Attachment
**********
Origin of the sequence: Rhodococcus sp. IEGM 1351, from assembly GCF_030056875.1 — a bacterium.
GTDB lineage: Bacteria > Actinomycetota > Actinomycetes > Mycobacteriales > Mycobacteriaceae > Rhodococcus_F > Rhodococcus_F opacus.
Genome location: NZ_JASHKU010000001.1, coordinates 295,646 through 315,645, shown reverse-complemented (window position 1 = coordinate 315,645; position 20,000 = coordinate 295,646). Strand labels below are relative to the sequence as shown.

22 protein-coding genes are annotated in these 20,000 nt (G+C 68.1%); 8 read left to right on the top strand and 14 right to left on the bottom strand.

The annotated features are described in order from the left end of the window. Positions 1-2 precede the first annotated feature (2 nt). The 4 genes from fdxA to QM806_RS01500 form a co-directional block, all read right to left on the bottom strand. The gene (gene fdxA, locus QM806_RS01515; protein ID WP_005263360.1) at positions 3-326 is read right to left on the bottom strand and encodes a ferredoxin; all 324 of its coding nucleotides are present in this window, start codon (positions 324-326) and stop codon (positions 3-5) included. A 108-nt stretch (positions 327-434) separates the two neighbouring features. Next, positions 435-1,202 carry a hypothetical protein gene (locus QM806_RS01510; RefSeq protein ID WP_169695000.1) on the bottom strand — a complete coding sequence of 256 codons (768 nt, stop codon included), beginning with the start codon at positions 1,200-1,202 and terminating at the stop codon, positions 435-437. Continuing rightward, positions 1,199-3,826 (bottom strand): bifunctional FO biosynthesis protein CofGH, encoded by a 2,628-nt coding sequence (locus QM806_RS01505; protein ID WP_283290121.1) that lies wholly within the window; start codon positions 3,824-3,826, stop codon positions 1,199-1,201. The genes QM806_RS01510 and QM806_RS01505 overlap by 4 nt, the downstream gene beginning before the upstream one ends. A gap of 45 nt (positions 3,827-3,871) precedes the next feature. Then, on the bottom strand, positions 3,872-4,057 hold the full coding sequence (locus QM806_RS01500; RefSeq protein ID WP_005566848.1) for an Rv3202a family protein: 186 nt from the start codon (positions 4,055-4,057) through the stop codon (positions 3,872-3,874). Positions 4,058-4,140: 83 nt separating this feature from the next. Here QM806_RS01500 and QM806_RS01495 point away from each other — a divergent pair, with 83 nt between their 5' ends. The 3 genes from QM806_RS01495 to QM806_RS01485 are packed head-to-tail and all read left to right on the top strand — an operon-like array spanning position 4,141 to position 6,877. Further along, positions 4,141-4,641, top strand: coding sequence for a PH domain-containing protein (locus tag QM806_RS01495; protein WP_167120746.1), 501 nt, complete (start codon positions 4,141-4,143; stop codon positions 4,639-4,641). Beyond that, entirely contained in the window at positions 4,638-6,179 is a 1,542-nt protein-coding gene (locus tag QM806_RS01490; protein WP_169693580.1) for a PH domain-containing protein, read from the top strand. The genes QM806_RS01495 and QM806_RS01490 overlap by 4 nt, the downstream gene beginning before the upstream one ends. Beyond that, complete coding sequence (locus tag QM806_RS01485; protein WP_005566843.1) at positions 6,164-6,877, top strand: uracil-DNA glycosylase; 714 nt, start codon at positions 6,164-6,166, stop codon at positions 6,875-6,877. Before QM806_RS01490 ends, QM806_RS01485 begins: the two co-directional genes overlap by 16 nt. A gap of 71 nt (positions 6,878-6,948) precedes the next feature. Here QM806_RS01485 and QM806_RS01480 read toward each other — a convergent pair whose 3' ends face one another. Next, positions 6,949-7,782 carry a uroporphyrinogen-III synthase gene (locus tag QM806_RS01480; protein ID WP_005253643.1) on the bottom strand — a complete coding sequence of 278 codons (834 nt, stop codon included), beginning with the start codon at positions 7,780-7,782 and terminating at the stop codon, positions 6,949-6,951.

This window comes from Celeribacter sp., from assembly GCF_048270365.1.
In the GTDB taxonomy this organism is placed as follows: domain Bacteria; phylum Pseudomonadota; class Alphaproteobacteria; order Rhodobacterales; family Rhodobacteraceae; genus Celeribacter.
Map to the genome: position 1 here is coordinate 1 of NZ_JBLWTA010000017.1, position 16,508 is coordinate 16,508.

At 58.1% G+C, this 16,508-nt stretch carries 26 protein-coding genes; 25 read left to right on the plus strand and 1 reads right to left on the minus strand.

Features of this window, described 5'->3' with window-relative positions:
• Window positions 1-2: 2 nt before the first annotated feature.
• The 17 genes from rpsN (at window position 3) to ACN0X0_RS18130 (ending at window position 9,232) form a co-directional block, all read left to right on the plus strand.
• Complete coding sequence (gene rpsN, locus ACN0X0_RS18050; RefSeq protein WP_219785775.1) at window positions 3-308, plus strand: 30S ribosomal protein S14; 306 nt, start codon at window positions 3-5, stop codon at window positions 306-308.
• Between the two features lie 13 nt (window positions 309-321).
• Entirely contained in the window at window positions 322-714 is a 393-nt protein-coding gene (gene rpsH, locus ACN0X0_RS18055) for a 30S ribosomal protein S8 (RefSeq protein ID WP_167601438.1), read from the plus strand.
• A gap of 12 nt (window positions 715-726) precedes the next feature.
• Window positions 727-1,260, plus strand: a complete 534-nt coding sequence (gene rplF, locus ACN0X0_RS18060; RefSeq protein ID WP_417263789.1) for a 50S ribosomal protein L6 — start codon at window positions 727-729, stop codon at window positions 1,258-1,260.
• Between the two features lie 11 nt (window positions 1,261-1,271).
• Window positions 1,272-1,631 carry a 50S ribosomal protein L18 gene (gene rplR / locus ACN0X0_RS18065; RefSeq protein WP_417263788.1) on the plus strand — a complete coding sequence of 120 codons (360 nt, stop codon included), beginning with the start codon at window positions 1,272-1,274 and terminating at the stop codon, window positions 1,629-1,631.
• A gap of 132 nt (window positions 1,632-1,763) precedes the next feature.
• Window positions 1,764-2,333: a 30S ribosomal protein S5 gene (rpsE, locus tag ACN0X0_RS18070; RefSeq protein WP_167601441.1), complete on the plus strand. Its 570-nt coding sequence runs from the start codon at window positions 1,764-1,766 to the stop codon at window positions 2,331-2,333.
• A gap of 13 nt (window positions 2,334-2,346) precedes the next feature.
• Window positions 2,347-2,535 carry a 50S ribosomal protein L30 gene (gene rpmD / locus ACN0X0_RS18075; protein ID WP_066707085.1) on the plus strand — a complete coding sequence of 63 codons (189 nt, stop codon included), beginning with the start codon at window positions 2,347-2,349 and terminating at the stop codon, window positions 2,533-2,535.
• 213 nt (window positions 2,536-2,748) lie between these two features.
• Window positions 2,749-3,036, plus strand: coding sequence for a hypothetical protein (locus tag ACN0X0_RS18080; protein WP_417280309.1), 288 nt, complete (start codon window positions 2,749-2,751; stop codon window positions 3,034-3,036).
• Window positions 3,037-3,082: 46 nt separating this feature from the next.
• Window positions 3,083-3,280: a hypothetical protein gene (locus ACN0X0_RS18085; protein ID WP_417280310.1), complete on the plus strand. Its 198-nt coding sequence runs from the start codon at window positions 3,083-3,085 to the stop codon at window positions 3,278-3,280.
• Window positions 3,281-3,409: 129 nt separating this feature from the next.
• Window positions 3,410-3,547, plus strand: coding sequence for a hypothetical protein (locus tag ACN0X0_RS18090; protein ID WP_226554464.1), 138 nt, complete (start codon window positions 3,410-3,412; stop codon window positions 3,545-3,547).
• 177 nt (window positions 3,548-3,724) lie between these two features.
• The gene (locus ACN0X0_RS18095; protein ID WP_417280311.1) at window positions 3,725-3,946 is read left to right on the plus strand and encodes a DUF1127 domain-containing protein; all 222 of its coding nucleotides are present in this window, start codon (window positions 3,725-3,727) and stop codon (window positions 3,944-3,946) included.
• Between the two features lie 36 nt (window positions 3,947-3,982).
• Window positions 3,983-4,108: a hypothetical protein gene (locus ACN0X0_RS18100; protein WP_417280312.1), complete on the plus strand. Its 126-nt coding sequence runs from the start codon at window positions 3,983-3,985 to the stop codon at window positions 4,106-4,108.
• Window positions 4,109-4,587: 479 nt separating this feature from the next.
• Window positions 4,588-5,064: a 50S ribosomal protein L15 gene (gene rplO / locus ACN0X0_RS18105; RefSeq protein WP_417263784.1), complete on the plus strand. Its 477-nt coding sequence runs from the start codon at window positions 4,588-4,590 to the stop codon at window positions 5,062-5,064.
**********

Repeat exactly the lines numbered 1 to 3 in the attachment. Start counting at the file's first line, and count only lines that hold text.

Origin of the sequence: Rhodococcus sp. IEGM 1351, from assembly GCF_030056875.1 — a bacterium.
GTDB lineage: Bacteria > Actinomycetota > Actinomycetes > Mycobacteriales > Mycobacteriaceae > Rhodococcus_F > Rhodococcus_F opacus.
Genome location: NZ_JASHKU010000001.1, coordinates 295,646 through 315,645, shown reverse-complemented (window position 1 = coordinate 315,645; position 20,000 = coordinate 295,646). Strand labels below are relative to the sequence as shown.